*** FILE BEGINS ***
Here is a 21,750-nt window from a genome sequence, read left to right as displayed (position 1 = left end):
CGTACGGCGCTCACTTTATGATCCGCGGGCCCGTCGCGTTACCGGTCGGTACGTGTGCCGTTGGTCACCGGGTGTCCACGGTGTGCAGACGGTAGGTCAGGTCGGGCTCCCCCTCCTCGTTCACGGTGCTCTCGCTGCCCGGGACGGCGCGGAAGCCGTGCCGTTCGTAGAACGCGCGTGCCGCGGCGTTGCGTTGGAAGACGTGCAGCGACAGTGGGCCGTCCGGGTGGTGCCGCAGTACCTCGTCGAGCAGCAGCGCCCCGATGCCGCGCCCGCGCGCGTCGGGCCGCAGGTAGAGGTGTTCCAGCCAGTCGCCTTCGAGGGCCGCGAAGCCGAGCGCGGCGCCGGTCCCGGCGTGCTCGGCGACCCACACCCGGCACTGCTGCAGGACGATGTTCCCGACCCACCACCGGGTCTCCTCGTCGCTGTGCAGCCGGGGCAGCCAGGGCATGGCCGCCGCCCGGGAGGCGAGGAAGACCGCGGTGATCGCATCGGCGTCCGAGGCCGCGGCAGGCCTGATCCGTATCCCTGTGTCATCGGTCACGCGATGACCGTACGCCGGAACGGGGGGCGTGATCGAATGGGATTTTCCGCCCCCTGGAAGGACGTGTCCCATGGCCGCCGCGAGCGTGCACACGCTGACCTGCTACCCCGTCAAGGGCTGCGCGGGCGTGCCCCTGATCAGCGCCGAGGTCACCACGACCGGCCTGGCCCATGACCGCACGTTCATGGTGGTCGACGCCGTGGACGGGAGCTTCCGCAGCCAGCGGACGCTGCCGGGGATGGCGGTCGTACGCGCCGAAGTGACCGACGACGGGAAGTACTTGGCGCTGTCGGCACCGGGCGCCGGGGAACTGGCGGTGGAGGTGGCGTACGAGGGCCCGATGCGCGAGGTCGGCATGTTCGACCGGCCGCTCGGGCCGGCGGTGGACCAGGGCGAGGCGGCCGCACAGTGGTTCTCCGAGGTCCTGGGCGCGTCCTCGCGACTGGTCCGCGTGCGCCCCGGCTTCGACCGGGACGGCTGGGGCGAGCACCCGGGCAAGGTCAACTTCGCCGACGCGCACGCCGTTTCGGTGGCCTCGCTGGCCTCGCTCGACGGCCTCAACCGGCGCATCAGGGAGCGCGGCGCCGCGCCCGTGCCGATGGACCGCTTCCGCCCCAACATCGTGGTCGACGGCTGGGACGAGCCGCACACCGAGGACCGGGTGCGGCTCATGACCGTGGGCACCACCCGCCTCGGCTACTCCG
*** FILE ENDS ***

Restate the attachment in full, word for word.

Here is a 21,750-nt window from a genome sequence, read left to right as displayed (position 1 = left end):
CGTACGGCGCTCACTTTATGATCCGCGGGCCCGTCGCGTTACCGGTCGGTACGTGTGCCGTTGGTCACCGGGTGTCCACGGTGTGCAGACGGTAGGTCAGGTCGGGCTCCCCCTCCTCGTTCACGGTGCTCTCGCTGCCCGGGACGGCGCGGAAGCCGTGCCGTTCGTAGAACGCGCGTGCCGCGGCGTTGCGTTGGAAGACGTGCAGCGACAGTGGGCCGTCCGGGTGGTGCCGCAGTACCTCGTCGAGCAGCAGCGCCCCGATGCCGCGCCCGCGCGCGTCGGGCCGCAGGTAGAGGTGTTCCAGCCAGTCGCCTTCGAGGGCCGCGAAGCCGAGCGCGGCGCCGGTCCCGGCGTGCTCGGCGACCCACACCCGGCACTGCTGCAGGACGATGTTCCCGACCCACCACCGGGTCTCCTCGTCGCTGTGCAGCCGGGGCAGCCAGGGCATGGCCGCCGCCCGGGAGGCGAGGAAGACCGCGGTGATCGCATCGGCGTCCGAGGCCGCGGCAGGCCTGATCCGTATCCCTGTGTCATCGGTCACGCGATGACCGTACGCCGGAACGGGGGGCGTGATCGAATGGGATTTTCCGCCCCCTGGAAGGACGTGTCCCATGGCCGCCGCGAGCGTGCACACGCTGACCTGCTACCCCGTCAAGGGCTGCGCGGGCGTGCCCCTGATCAGCGCCGAGGTCACCACGACCGGCCTGGCCCATGACCGCACGTTCATGGTGGTCGACGCCGTGGACGGGAGCTTCCGCAGCCAGCGGACGCTGCCGGGGATGGCGGTCGTACGCGCCGAAGTGACCGACGACGGGAAGTACTTGGCGCTGTCGGCACCGGGCGCCGGGGAACTGGCGGTGGAGGTGGCGTACGAGGGCCCGATGCGCGAGGTCGGCATGTTCGACCGGCCGCTCGGGCCGGCGGTGGACCAGGGCGAGGCGGCCGCACAGTGGTTCTCCGAGGTCCTGGGCGCGTCCTCGCGACTGGTCCGCGTGCGCCCCGGCTTCGACCGGGACGGCTGGGGCGAGCACCCGGGCAAGGTCAACTTCGCCGACGCGCACGCCGTTTCGGTGGCCTCGCTGGCCTCGCTCGACGGCCTCAACCGGCGCATCAGGGAGCGCGGCGCCGCGCCCGTGCCGATGGACCGCTTCCGCCCCAACATCGTGGTCGACGGCTGGGACGAGCCGCACACCGAGGACCGGGTGCGGCTCATGACCGTGGGCACCACCCGCCTCGGCTACTCCG